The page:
So I won’t claim the “spike” treatment is such a success for CATALOG: You can see the spikes from the graph, but my prototype code doesn’t throw them and their timing into sharp relief. So maybe I just need to work on the code some more.
Data Extract / Transmission Address Space
This only runs in PROD. Every day this spikes for a brief while, regularly each morning around 2:30AM to 3AM.
This doesn’t appear to be on a “timer pop” so much as having prereqs, but I’m not 100% certain of this; That would be something to ask the customer.
SMF Interval Accuracy
Obviously, using interval records, the timing of an event can only be approximated using this method. Most customers I know use 15 or 30 minute intervals, which is fine. And our code picks the midpoint of the interval as a timestamp.
So we’re not going to detect events this way to more than 7.5 – 15 minutes’ accuracy. But I think that’s enough.
Events Dear Boy, Events
Now, having said I’m not really looking for anomalies a la zAware, there is already one case where I do see happenings of the undesirable kind.
In the test data I’m working with I see DUMPSRV (Dump Services) suddenly use more memory at two points in the day. After each of these events memory usage returns to a very low value. CPU doesn’t show the same spikiness.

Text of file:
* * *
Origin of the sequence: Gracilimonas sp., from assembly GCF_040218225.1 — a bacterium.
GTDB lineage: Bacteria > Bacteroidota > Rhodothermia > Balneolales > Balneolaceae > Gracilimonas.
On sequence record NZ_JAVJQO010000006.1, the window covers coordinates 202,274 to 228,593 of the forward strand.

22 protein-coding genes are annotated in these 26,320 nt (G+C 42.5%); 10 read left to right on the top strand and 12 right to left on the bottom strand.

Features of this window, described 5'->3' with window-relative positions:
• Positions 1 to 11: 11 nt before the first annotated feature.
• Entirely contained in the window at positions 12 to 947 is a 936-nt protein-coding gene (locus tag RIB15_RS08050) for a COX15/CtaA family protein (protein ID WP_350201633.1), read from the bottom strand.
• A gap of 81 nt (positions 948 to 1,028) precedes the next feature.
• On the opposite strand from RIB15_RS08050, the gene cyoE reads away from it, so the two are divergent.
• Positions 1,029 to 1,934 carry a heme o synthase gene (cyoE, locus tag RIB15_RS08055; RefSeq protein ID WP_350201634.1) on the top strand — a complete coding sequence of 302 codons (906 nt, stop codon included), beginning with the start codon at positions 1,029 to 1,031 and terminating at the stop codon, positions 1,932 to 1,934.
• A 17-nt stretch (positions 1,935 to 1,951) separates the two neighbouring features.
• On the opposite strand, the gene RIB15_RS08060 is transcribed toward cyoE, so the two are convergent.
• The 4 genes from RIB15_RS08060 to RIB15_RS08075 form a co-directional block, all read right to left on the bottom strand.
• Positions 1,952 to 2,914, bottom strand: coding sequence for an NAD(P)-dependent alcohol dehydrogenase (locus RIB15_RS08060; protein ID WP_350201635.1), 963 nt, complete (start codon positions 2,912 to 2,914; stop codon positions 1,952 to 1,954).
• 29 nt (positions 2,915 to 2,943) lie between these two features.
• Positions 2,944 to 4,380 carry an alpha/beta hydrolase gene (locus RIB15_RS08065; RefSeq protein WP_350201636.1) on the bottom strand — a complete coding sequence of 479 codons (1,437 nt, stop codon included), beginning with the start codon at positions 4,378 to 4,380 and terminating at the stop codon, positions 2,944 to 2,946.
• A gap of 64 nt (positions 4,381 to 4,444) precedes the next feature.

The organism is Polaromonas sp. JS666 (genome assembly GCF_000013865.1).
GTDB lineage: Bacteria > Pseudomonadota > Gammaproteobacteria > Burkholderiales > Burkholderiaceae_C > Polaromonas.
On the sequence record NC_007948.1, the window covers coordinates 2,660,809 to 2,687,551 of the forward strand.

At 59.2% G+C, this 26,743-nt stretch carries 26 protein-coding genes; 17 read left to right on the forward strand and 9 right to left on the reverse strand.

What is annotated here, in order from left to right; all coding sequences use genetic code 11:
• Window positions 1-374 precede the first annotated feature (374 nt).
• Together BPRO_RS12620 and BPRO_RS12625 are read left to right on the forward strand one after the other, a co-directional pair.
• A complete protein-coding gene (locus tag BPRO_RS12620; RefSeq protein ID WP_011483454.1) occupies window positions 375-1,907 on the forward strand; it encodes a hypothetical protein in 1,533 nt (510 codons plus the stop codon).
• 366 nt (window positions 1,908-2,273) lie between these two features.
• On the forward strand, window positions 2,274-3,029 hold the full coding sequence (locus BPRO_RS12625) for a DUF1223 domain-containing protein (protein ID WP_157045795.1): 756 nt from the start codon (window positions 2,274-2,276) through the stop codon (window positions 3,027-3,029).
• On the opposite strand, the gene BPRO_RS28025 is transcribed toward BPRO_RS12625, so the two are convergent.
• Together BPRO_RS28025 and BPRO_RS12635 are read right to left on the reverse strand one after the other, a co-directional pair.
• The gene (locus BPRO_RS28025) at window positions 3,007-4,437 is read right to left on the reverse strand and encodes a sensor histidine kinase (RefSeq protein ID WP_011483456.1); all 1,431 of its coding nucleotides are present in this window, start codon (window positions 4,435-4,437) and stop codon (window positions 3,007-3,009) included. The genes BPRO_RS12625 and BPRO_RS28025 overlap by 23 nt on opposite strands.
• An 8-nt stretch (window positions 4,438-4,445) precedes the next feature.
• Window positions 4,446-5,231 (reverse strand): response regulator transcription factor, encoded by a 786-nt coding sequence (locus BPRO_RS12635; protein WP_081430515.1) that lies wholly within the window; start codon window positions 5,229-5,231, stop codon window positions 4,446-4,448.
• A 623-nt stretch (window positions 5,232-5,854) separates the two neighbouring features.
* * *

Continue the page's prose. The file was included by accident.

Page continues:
From my restart code I can see that a CICS region restarts (unusually) right after the second spike. So, based purely on SMF 30 Interval records it’s a reasonable guess that the region ABENDed and dumped at the time of the second spike. Not conclusive, but a reasonable guess. And the relationships between certain spikes and restarts is worth exploring.
Other Address Spaces And Metrics
I made arbitrary choices of job name, based on this set of data. I could equally have roped in such things as Sterling Connect Direct.
And I could look at all sorts of spikes, such as in EXCP rate, Virtual Storage Allocation and zIIP Usage. To do that I might have to make the code more specialised; For example, with DUMPSRV only looking at memory usage (not CPU).
Timer Pops And Movable Feasts
Timing – as with restarts – is interesting to me:
If something kicks off bang on, say, 8PM every single day what does that mean?
Perhaps this is conservatively timed and could be earlier and event-driven.
If something kicks off at the same time every day, but not on a timing boundary, what does that mean?
It might mean the processes in front of it are regularly but take a few minutes to complete. For example: CICS comes down at 8PM exactly but a post-shutdown job always completes at 8:03, allowing the batch to always start at the same time.
If something moves around what does that mean?
Perhaps the chain of events it depends on takes a variable amount of time to complete, which might be a problem. For example backups kicked off when the batch completes.
So I’m not telling the customer what to do about these spikes; There probably is nothing for them to do. But I feel I’m getting closer to how they operate. And maybe I’m seeing some challenges, such as the variability of timing of things that happen just before the online day.
As this was a quick experiment there are obviously some rough edges, and there’s more it could do.
I think I’m edging towards a “Day In The Life” approach to systems, key address spaces and applications. It might include both spikes and restarts. And probably the general “double hump” etc. patterns in workload we usually see. Now that could be useful. The journey continues… 🙂